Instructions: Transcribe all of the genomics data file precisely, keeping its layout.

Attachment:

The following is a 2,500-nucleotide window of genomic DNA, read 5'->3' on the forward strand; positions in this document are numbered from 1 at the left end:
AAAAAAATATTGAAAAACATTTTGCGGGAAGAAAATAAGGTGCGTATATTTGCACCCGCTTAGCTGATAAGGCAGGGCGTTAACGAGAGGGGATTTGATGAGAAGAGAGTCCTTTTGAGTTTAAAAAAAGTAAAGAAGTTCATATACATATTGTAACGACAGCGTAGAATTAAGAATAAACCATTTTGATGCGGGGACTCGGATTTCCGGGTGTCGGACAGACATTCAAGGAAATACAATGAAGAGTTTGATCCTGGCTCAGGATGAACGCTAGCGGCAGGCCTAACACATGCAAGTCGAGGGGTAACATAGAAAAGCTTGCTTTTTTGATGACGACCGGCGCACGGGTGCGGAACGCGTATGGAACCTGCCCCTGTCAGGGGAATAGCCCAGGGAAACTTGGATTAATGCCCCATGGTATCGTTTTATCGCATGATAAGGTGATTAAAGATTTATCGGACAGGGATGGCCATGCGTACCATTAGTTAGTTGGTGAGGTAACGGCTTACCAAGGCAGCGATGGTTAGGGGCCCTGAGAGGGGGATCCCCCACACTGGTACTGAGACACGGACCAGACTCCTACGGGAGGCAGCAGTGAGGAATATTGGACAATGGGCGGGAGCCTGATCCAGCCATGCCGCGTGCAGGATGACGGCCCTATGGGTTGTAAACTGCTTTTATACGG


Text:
The following is a 2,500-nucleotide window of genomic DNA, read 5'->3' on the forward strand; positions in this document are numbered from 1 at the left end:
AAAAAAATATTGAAAAACATTTTGCGGGAAGAAAATAAGGTGCGTATATTTGCACCCGCTTAGCTGATAAGGCAGGGCGTTAACGAGAGGGGATTTGATGAGAAGAGAGTCCTTTTGAGTTTAAAAAAAGTAAAGAAGTTCATATACATATTGTAACGACAGCGTAGAATTAAGAATAAACCATTTTGATGCGGGGACTCGGATTTCCGGGTGTCGGACAGACATTCAAGGAAATACAATGAAGAGTTTGATCCTGGCTCAGGATGAACGCTAGCGGCAGGCCTAACACATGCAAGTCGAGGGGTAACATAGAAAAGCTTGCTTTTTTGATGACGACCGGCGCACGGGTGCGGAACGCGTATGGAACCTGCCCCTGTCAGGGGAATAGCCCAGGGAAACTTGGATTAATGCCCCATGGTATCGTTTTATCGCATGATAAGGTGATTAAAGATTTATCGGACAGGGATGGCCATGCGTACCATTAGTTAGTTGGTGAGGTAACGGCTTACCAAGGCAGCGATGGTTAGGGGCCCTGAGAGGGGGATCCCCCACACTGGTACTGAGACACGGACCAGACTCCTACGGGAGGCAGCAGTGAGGAATATTGGACAATGGGCGGGAGCCTGATCCAGCCATGCCGCGTGCAGGATGACGGCCCTATGGGTTGTAAACTGCTTTTATACGG